This set of four DVDs is from the first series of Michael Portillo's train rides across England. (A second series has been shown on the BBC recently, but these DVDs are of the earlier adventure). Each programme is 30 minutes long and follows Portillo as he retraces four journeys which were first documented in Bradshaw's railway guide of the Victorian era, back in the 1840s.
It's a surprisingly charming series which succeeds in capturing a snapshot of modern Britain (mainly England; there's not a lot from the rest of the UK). Each programme reviews how the areas visited by the railway have changed in the past 170 years.
So although you might at first think that this DVD is just for train buffs, that's a long way from the truth. Great British Railway Journeys opens a window onto English industrial and social development, and gives us plenty of glimpses of how the past has morphed into the present. The railway is a useful device and Bradshaw's guide provides plenty of Victorian description to compare with the modern situation. So this series isn't just for railway buffs, although there is plenty of footage of current trains in service, plus many wonderful moments in interesting stations.
Portillo takes four different journeys over the course of the 20 episodes, from Liverpool to Scarborough; Preston to Kirkcaldy; Swindon to Penzance and Buxton to London. Along the way he calls at thriving cities, hidden villages, sites of natural beauty, post-industrial deserts and meets all manner of interesting locals who explain about the area's cultural and industrial heritage. This is all linked to the impact of the rise and decline of the railways.
For instance, the railway connection to Hull meant that the fishing fleet could switch from catching an occasional whale, to full scale cod trawling. One segment demonstrated how the facility to transport the product from the harbour to the customers, hundreds of miles away, created a massive industry (so much so that cod stocks were under threat in the 1900s). Then we learned about the Icelandic cod wars, and finally how warming waters are driving the cod further north and how sea bass may be a more common catch in the same waters in future. Following that theme, Portillo donned waders and waddled into the North Sea to examine sustainable beach fishing for bass - all that, in less than eight minutes!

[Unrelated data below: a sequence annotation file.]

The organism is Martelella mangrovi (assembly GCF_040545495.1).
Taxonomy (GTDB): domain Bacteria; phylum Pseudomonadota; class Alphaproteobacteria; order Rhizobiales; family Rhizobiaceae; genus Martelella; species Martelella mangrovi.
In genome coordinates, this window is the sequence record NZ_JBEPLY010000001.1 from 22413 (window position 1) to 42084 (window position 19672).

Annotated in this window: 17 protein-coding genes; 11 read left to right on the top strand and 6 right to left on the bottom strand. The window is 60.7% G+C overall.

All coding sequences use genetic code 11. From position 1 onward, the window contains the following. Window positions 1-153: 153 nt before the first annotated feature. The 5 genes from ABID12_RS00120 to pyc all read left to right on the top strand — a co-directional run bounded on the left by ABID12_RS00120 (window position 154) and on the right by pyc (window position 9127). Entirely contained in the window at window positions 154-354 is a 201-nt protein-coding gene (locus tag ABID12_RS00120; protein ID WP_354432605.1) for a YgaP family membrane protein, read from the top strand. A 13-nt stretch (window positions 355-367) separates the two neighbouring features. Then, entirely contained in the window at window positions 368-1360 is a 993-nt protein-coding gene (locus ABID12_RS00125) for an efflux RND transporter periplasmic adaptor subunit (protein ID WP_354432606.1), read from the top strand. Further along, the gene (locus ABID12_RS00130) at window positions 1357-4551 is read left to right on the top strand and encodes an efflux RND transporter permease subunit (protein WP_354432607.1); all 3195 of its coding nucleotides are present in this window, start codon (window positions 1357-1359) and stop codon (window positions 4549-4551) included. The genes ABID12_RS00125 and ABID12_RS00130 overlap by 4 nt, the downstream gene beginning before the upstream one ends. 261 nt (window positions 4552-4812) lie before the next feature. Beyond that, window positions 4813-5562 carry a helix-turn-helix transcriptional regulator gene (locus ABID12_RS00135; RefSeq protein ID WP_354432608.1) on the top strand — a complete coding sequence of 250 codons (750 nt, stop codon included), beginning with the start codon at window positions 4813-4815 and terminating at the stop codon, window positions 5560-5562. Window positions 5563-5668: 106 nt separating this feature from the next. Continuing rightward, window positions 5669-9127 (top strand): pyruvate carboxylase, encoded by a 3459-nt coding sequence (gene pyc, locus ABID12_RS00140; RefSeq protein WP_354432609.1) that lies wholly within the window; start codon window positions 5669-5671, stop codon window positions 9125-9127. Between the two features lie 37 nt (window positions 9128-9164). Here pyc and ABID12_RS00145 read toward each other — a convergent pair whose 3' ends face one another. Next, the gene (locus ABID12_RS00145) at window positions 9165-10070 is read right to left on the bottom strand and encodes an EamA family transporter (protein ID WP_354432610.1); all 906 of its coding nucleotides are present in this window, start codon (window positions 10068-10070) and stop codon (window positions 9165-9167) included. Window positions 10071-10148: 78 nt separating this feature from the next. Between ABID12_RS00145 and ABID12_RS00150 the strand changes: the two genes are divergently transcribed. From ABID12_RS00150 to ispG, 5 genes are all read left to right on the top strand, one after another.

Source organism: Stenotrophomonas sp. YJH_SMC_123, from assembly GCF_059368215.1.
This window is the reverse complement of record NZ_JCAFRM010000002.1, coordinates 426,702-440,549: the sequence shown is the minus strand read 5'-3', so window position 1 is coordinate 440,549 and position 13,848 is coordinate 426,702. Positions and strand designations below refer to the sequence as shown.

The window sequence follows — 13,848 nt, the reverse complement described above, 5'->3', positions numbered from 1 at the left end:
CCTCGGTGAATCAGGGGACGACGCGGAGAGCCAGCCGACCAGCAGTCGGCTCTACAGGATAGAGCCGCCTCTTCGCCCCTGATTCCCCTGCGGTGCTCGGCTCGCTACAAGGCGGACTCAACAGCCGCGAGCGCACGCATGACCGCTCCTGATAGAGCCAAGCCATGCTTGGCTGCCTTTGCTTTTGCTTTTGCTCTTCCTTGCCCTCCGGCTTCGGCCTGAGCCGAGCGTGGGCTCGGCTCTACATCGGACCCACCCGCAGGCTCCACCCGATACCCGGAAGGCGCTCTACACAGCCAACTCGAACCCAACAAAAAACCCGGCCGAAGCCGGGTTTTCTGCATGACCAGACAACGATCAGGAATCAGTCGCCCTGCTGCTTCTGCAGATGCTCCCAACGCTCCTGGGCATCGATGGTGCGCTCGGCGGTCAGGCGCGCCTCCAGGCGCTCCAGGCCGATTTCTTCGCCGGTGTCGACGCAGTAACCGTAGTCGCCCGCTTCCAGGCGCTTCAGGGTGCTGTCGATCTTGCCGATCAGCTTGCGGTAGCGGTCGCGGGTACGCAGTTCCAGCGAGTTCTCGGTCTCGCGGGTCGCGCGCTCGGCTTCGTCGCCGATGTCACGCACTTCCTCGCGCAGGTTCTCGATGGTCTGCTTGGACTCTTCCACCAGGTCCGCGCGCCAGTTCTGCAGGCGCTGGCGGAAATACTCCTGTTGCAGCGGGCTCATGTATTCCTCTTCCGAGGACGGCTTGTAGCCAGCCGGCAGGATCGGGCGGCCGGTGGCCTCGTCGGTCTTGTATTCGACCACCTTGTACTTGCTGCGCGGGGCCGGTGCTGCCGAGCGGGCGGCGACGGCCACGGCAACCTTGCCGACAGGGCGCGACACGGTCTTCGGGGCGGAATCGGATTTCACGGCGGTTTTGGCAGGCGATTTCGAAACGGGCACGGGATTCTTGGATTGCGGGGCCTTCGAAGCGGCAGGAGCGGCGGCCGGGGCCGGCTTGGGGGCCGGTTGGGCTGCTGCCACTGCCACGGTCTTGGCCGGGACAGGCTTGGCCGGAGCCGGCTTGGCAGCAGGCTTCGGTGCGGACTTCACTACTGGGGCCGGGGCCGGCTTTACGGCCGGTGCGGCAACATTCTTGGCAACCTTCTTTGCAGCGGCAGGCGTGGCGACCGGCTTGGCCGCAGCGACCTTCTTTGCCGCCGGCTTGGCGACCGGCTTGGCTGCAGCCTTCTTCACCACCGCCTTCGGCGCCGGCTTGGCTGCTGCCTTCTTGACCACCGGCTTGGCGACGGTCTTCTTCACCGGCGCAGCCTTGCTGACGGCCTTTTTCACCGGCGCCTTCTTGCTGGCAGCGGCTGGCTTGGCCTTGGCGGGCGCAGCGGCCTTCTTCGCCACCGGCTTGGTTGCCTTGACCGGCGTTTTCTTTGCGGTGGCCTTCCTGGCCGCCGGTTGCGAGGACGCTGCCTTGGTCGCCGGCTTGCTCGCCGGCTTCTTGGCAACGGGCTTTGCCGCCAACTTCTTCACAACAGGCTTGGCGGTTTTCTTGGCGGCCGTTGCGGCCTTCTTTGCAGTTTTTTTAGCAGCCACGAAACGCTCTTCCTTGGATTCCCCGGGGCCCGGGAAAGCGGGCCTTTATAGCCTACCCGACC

So each programme offers sneaky education across a broad range of topics, linked only by their relationship with the railway. There's not too much about trains, engines or civil engineering, but plenty about stations architecture, the delights of the Railway Hotels, and the lives of ordinary people in different locations. Because this is such an extensive series it's hard to mention many of the topics, but high points include the secret ammunition factory at Gretna, Portillo trying to speak Scouse, how the Jewish refugees of WW2 passed through Liverpool en route to America, exploring underground canals, Brunel's great steamship, and the scenic ride along the south coast Riviera - a railway adventure which will one day be consumed by the sea.
There is some railway trivia, too, including the first locomotive race, the first railway fatality, a visit to the railway village in Swindon, and the revival of the glorious St Pancras hotel. Nice too to hear again the explanation of `railway time' which finishes the series at Big Ben in London.
I also adore the archive footage which is shown with each episode. These are delightful snippets of the past, perfectly preserved and very often completely recognisable.
Initially I wasn't sure whether Portillo would be a comfortable guide through the social and economic history of Britain. But - some unfortunate sartorial decision aside - he proves to be a sympathetic and intelligent presenter. His enthusiasm for the heydays of the railway is obvious, and the background research for each segment is detailed and intriguing. Portillo skilfully allows the locals to explain their specialist subjects, steering the conversation without stampeding over their stories. Occasionally he interjects with wit and vigour - especially if he thinks they may be straying from the truth somewhat! I was surprised by how well he demonstrated a wistful longing for what-has-gone without compromising a fairly blunt assessment of the practical demands of the modern world.
Thoroughly good television, then. Very enjoyable to watch more than once, hence recommended for all with an interest in English history in general and our railways in particular. You can't possibly watch any of the episodes without learning something new, which always endears a programme to me...